To summarize, the menu bar in the visual-proxy architecture is a composite of menu items created by the individual proxies. When those menu items are selected, the resulting notification goes directly to the proxy that created the menu item. The Menu_site implementation has no involvement.

Figure 6. The user-interface Help menu Click on thumbnail for full image (20k)

The Rpn class implementation

Since we're here, we may as well look at Rpn's implementation (in Listing 1) before going on to the detailed implementation model. As you saw in Figure 1 above, the Rpn class has four fields of interest. The math_engine (Listing 1, line 45) and the parser (Listing 1, line 46) reference the Math_stack and Parser objects that compose the logical model. The parser_viewer field (Listing 1, line 47: a JComponent reference) points at the parser's visual proxy. The stack_viewer reference to the Math_stack's visual proxy (shown as a dashed line in Figure 1) is a local variable of the constructor. (That's why the line is dashed: stack_viewer isn't a field, but there is a relationship between the two classes.)

As I mentioned earlier, main(...) (Listing 1, line 76) does little or nothing. It instantiates an instance of Rpn() and prints a help message if someone launches the program with the wrong number of arguments. Most of the work is done in the constructor, Rpn() (Listing 1, line 102). The constructor creates the system-level menus (File and Help) and installs them on the Menu_site.Implementation object. It then gets the two visual proxies from the abstraction layer (Listing 1, line 142) and defines the component-level interaction between the proxies. (When the Math_stack proxy gets focus, the focus is transferred to the Parser proxy.) The Rpn object then creates a splitter frame and installs the proxies into it. Finally, the Rpn object installs the splitter into main frame. Once the UI is set up, the constructor -- and main() -- terminate.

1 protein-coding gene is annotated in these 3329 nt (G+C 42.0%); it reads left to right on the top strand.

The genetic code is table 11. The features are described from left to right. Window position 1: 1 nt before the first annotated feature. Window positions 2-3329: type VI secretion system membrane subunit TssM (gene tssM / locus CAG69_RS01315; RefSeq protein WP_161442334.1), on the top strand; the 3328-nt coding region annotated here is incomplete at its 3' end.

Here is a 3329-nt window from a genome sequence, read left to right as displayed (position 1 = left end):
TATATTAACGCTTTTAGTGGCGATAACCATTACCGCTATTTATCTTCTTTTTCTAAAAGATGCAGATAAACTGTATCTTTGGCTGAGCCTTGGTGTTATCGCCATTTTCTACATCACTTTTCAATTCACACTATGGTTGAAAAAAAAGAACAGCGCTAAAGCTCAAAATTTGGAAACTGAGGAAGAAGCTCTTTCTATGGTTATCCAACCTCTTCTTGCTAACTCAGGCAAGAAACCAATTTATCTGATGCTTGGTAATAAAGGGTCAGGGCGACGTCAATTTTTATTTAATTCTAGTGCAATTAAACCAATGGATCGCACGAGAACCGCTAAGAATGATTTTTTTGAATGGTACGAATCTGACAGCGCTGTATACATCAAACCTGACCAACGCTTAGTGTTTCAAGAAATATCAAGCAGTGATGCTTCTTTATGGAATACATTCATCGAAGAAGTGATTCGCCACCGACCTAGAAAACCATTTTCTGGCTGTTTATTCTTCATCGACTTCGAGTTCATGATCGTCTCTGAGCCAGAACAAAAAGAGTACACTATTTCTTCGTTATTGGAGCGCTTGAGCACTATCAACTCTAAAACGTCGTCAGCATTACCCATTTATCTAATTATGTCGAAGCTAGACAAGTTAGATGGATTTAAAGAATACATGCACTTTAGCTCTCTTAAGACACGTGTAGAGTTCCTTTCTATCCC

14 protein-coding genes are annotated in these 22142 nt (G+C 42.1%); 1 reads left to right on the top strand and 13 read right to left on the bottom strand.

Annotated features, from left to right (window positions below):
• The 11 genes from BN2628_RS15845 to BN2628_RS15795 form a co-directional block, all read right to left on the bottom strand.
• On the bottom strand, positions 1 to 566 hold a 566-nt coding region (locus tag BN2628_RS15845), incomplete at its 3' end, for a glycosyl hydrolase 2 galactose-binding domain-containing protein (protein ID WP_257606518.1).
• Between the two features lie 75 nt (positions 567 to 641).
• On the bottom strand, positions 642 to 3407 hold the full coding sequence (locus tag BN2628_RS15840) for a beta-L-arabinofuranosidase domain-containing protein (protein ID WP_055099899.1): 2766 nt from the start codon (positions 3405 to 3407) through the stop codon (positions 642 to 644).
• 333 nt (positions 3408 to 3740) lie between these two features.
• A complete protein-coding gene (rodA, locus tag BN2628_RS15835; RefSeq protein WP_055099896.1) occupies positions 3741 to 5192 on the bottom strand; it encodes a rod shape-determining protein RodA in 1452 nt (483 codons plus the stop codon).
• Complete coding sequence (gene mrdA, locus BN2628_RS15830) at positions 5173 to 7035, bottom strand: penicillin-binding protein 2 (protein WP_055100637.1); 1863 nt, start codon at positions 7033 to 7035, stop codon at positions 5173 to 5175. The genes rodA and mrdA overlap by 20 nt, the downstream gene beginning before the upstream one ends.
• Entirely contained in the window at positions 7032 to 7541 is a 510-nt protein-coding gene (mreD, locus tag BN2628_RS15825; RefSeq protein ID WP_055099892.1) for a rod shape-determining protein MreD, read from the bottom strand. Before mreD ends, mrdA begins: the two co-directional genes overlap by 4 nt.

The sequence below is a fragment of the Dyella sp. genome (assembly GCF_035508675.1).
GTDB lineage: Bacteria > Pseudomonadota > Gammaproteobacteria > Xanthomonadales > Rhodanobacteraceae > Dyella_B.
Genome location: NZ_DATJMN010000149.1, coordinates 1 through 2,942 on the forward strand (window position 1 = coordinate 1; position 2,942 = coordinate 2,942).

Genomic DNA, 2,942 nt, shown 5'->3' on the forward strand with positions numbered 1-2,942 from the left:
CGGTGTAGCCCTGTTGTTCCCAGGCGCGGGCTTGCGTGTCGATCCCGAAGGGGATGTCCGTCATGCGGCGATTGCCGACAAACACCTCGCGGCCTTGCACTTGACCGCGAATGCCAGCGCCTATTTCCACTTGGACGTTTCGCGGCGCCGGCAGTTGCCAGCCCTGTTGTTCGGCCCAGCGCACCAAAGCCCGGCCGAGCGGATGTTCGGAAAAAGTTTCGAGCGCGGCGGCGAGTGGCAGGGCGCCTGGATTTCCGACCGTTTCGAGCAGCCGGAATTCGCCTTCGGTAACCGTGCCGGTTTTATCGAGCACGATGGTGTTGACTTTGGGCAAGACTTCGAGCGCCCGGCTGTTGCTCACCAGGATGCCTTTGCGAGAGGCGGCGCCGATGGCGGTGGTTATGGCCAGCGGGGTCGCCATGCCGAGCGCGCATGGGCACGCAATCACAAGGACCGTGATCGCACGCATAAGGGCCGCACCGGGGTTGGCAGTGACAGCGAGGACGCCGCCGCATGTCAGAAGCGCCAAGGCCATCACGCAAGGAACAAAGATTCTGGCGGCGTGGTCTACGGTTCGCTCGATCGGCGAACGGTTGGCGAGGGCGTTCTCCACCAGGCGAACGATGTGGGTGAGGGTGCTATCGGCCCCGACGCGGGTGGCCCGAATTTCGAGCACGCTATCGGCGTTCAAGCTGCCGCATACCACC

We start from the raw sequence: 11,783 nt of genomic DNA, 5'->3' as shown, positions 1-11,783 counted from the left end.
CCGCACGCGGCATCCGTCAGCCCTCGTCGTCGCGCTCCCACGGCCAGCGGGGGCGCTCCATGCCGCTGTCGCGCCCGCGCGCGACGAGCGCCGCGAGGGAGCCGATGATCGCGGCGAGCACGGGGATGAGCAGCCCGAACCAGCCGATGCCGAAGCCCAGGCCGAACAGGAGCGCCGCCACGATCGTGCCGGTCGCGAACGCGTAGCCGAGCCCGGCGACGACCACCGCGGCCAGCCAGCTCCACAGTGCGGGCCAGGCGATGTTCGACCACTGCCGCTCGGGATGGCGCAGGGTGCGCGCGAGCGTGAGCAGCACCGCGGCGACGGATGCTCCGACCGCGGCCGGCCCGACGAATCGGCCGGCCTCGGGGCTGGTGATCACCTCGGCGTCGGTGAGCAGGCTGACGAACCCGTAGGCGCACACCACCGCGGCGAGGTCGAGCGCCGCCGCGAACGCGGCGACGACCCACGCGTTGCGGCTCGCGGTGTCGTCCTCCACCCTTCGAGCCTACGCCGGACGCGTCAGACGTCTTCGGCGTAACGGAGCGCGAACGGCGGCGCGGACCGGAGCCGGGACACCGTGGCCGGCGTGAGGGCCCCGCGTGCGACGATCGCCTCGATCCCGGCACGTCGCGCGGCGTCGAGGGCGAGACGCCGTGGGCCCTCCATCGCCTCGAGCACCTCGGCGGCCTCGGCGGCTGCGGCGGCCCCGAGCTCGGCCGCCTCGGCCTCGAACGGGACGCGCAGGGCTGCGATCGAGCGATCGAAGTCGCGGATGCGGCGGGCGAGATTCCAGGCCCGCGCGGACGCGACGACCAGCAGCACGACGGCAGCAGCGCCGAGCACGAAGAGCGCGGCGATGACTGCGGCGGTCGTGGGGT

From this point on, the program is really a small network of the two objects that make up the abstraction layer, which communicate with each other. Rpn has no involvement beyond providing a host site for the menu bar. Put another way, the UI and the logical model -- the abstraction layer -- are quite decoupled. You can radically change the organization of the UI without changing the abstraction-layer classes at all, and you can radically change the abstraction-layer classes without affecting the UI-layout code. Moreover, if you do change an abstraction-layer class, all the UI changes (the parts of the UI that expose the state of the class) are concentrated in one place. This UI change will affect the appearance of the whole program, however.